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President Ronald Reagan and Nancy Reagan Dancing at an Inaugural Ball at the DC Armory in Washington, DC, National Archives
Nancy and Ronald Reagan at his Inaugural Ball, 1985: National Archives
February 7, 2021

Love in the White House

As Valentine’s Day approaches, we thought it would be fitting to explore how the White House has been the backdrop to various stages of love.

Bachelorhood

The only president who assumed office as a bachelor, and remained so, was James Buchanan. Buchanan served as the 15th President of the United States from 1857-1861. Having presided over the nation leading up to the Civil War, and failing to grasp the gravity and extent of the division facing the country, his political legacy and reputation are about as brutally depicted as his love life. For his own part, Buchanan bore his lot with good humor, lamenting on occasion his “hard fate with the ladies.” 

Marriage

Like Buchanan, Grover Cleveland entered the White House a bachelor in 1885, but he would not remain so for long. The following year, 49-year-old Cleveland married 21-year-old Frances Folsom in the White House. Though Cleveland was the second president to marry in office, Grover and Frances were the first – and to date, only – couple to marry in the White House. Francis became the 22nd First Lady, and the youngest in history. Cleveland had been law partners and very close friends with Francis’s father. In fact, Cleveland had bought the Folsoms a pram on the occasion of Frances’s birth. When Oscar Folsom died, Cleveland became the executor of his estate, and Francis, then 11, became Cleveland’s ward. Despite the age gap and nearly familial bonds between the two, the American public embraced the union, and the young and charming First Lady, in particular.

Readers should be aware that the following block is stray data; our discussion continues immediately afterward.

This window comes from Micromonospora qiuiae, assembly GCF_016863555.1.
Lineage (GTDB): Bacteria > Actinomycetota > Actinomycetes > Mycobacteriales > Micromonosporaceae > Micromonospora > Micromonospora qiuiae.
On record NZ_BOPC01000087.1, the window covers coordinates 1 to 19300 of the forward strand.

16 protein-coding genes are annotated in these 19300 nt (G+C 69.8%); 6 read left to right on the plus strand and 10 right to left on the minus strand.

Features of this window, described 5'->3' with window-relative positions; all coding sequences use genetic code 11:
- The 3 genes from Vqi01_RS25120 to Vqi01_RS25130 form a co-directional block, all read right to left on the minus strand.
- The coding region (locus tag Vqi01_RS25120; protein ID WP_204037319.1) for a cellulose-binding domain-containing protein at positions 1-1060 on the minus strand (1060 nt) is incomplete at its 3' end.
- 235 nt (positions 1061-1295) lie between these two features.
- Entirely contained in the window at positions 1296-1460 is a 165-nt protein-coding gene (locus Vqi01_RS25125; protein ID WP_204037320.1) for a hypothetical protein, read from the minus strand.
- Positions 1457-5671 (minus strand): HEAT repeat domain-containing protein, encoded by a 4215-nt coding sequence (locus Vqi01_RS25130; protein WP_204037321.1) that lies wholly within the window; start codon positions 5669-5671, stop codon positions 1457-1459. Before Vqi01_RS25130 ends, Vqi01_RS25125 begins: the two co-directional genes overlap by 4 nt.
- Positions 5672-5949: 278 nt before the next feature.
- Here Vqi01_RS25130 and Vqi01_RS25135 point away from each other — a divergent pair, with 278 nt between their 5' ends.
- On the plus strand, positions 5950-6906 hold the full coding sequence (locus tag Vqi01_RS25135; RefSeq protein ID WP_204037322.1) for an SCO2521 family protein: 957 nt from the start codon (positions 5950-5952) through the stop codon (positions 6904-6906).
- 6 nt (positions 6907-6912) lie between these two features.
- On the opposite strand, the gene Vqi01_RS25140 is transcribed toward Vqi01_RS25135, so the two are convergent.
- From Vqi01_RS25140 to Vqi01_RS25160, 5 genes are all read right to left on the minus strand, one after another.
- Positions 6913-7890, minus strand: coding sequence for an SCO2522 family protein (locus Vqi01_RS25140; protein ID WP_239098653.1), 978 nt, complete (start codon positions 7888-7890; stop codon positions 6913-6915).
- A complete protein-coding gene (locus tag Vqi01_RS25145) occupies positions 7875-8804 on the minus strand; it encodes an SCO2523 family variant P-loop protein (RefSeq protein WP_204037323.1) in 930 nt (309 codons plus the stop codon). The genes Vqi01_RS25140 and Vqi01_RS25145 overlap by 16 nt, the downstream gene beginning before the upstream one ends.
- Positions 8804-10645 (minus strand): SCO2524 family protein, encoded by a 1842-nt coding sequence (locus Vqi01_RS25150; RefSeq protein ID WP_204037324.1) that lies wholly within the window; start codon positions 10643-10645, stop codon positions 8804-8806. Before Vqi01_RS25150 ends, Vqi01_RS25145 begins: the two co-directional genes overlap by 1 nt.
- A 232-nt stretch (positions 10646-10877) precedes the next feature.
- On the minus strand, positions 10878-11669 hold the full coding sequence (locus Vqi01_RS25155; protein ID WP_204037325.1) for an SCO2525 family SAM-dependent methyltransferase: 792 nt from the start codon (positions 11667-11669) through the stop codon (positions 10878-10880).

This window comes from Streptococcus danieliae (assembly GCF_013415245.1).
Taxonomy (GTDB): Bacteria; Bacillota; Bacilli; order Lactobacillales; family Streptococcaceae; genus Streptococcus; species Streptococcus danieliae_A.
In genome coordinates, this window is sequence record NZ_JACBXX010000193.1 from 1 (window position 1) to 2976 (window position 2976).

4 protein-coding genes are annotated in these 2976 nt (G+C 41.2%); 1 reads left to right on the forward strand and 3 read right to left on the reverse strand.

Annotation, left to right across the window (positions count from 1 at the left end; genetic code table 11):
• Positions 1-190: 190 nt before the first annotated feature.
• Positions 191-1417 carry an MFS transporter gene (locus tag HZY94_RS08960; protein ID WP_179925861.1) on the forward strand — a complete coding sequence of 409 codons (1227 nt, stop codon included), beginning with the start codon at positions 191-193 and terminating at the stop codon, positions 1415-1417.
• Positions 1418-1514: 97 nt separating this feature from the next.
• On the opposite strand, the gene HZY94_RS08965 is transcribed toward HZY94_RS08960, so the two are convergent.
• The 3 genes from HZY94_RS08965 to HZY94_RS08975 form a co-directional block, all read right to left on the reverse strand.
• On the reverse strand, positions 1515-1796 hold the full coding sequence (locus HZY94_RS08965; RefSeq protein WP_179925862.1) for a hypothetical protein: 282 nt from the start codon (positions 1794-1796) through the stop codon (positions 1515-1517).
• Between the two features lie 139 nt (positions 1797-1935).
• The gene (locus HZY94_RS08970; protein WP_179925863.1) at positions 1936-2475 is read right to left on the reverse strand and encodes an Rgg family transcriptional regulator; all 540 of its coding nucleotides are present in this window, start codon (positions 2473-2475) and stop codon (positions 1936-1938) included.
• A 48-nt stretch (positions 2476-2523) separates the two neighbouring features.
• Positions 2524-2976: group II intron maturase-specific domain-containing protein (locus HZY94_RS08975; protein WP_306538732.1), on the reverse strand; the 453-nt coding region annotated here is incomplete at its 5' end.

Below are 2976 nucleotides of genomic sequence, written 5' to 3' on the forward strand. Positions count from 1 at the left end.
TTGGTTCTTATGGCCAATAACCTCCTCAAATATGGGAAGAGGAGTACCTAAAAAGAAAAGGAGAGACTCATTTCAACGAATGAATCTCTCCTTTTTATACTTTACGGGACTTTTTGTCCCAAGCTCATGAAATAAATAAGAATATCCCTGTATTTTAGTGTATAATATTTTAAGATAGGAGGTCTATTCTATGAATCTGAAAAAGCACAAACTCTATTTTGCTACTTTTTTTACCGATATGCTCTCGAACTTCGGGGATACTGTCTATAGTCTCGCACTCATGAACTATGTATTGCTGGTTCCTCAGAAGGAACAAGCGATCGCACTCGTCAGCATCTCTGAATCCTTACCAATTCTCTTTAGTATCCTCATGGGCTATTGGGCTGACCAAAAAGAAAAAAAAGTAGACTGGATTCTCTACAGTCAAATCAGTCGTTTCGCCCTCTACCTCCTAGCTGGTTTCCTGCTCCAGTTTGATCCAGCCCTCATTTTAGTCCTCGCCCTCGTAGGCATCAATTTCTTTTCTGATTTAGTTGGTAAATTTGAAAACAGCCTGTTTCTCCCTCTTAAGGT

Golden Years

When Ronald Reagan was elected the 40th President in 1984, he made history in two ways: at 69, he was the oldest president elected (Joe Biden most recently took the title, having just assumed the presidency at age 78), and he was the first divorced person to assume the office. Reagan did not enter the White House alone, though – far from it. Nancy Reagan, the First Lady, had been his wife for over 30 years. Nancy and Ronald were famously and enduringly in love. Despite the pressures of always being in the limelight (they were a Hollywood couple before), their love never wavered, and it’s been commonly said that they never stopped courting. Indeed, their marriage has been described as “the greatest love affair in the history of the American Presidency.”

 

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